Effective fall 2013, RIT will convert its academic calendar from quarters to semesters. Each program and its associated courses have been sent to the New York State Department of Education for approval of the semester plan. For reference, the following charts illustrate the typical course sequence for this program in both quarters and semesters. Students should consult their academic advisers with questions regarding planning and course selection.

ASL-English interpretation, BS degree, typical course sequence (quarters)

CourseQtr. Cr. Hrs.
First Year
0875-201, 202, 203 American Sign Language I, II, III 12
1105-051, 052 First-Year Enrichment I, II 2
  Mathematics/Science† 12
  Liberal Arts* 20
  General Education Elective 4
Second Year
0875-301, 302, 303 American Sign Language IV, V, VI 12
0875-213 Introduction to the Field of Interpreting 4
  Mathematics/Science† 8
  General Education Electives 12
  Liberal Arts* 4
0875-311 Processing Skills Development 4
0875-212 Deaf Culture and Community 4
  Wellness Education‡ 0
Third Year
0875-315, 325 English to ASL Interpreting I, II 8
0875-316, 326 ASL to English Interpreting I, II 8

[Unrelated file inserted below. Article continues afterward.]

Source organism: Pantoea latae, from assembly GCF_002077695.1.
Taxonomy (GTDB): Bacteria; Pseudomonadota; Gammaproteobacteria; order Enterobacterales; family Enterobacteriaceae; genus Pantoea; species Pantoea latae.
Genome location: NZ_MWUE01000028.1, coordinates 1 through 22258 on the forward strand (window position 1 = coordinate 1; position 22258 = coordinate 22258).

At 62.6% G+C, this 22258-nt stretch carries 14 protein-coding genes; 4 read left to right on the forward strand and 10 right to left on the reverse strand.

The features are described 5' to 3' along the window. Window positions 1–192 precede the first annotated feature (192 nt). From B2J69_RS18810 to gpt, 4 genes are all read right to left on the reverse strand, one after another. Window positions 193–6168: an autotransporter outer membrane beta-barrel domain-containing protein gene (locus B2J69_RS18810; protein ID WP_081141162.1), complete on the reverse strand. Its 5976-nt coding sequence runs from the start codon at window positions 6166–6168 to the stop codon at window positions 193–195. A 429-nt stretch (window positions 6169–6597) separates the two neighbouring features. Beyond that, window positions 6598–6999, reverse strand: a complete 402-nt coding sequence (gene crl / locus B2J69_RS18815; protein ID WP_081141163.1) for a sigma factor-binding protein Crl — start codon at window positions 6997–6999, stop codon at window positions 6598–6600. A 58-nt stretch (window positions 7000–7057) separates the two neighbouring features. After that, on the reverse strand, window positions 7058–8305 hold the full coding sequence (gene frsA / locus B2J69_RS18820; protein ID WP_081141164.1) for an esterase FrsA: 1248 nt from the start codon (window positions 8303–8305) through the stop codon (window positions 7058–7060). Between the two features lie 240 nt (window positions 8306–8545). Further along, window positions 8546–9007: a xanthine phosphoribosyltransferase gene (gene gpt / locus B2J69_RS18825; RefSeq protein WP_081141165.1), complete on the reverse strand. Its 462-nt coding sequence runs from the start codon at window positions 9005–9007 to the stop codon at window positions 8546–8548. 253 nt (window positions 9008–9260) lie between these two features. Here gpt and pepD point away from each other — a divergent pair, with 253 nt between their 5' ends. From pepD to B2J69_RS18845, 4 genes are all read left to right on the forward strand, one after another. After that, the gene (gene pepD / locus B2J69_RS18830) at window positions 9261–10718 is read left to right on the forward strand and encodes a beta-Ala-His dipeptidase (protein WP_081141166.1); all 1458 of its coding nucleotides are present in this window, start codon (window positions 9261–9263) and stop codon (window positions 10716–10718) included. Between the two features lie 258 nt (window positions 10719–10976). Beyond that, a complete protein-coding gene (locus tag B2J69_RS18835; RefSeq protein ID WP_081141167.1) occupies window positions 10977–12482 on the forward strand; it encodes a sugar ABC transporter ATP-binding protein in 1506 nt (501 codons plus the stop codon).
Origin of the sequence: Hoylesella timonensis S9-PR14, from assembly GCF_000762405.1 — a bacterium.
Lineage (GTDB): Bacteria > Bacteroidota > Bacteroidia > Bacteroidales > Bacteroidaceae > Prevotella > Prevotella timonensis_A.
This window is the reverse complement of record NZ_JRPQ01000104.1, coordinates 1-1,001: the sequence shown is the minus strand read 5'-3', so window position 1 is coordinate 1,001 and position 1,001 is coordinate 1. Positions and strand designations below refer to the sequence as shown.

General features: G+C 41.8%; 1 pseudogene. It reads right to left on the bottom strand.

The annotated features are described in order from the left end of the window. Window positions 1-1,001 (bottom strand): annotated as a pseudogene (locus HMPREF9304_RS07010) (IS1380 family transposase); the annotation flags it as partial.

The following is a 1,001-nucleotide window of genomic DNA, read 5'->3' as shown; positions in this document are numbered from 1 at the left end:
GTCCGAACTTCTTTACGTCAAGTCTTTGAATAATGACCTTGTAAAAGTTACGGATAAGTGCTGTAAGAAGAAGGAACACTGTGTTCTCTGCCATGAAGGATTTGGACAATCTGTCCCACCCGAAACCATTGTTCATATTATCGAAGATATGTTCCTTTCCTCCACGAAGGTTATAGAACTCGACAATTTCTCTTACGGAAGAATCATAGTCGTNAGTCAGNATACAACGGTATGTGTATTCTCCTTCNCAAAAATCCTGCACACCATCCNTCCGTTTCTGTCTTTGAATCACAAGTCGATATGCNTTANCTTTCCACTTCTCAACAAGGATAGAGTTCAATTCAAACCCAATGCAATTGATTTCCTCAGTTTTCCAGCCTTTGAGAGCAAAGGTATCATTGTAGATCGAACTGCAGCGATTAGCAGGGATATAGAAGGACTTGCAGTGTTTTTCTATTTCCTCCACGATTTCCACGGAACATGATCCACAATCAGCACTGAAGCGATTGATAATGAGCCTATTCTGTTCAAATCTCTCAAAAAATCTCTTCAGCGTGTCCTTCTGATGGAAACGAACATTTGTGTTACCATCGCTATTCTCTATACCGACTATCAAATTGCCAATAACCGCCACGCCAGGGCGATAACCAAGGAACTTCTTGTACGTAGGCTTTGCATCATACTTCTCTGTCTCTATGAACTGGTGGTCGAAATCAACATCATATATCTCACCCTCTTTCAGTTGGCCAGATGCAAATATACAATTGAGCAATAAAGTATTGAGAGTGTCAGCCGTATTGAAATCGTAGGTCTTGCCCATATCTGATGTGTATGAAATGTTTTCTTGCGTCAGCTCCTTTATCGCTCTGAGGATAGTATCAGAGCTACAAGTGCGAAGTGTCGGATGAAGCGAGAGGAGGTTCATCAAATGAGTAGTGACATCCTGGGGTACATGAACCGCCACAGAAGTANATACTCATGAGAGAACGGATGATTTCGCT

Liberal Arts Concentration 12
0875-320 Practical and Ethical Applications 4
0875-400 Interactive Interpreting 4
  General Education Electives 4
  Interpreting Electives 8
  Wellness Education‡ 0
Fourth Year
0875-501 English to ASL Interpreting III 4
0875-502 ASL to English Interpreting III 4
  Free Electives 12
0875-350, 510 Practicum and Seminar I, II 8
0875-520 Issues in Interpreting 4
  General Education Electives 6
Total Quarter Credit Hours 184

* Please see Liberal Arts General Education Requirements for more information.

† Please see the Mathematics and Science General Education Curriculum for more information.

‡ Please see Wellness Education Requirement for more information.

ASL-English interpretation, BS degree, typical course sequence (semesters), effective fall 2013